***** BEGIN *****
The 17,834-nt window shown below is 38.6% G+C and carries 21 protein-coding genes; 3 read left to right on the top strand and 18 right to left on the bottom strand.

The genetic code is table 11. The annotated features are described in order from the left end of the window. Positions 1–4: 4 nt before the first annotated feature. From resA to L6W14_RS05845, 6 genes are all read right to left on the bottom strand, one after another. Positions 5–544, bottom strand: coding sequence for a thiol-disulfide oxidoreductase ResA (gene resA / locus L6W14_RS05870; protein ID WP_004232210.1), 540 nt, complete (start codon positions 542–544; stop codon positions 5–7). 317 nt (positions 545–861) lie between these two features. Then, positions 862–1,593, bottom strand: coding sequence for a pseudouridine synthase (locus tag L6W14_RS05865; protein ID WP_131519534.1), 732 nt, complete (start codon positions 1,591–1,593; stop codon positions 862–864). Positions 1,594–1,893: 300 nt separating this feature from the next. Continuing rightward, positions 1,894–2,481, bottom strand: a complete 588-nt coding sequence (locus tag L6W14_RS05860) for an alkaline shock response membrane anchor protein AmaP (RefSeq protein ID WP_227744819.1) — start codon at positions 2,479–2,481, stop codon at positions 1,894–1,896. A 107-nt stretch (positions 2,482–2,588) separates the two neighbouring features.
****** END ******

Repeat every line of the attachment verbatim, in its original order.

The 17,834-nt window shown below is 38.6% G+C and carries 21 protein-coding genes; 3 read left to right on the top strand and 18 right to left on the bottom strand.

The genetic code is table 11. The annotated features are described in order from the left end of the window. Positions 1–4: 4 nt before the first annotated feature. From resA to L6W14_RS05845, 6 genes are all read right to left on the bottom strand, one after another. Positions 5–544, bottom strand: coding sequence for a thiol-disulfide oxidoreductase ResA (gene resA / locus L6W14_RS05870; protein ID WP_004232210.1), 540 nt, complete (start codon positions 542–544; stop codon positions 5–7). 317 nt (positions 545–861) lie between these two features. Then, positions 862–1,593, bottom strand: coding sequence for a pseudouridine synthase (locus tag L6W14_RS05865; protein ID WP_131519534.1), 732 nt, complete (start codon positions 1,591–1,593; stop codon positions 862–864). Positions 1,594–1,893: 300 nt separating this feature from the next. Continuing rightward, positions 1,894–2,481, bottom strand: a complete 588-nt coding sequence (locus tag L6W14_RS05860) for an alkaline shock response membrane anchor protein AmaP (RefSeq protein ID WP_227744819.1) — start codon at positions 2,479–2,481, stop codon at positions 1,894–1,896. A 107-nt stretch (positions 2,482–2,588) separates the two neighbouring features.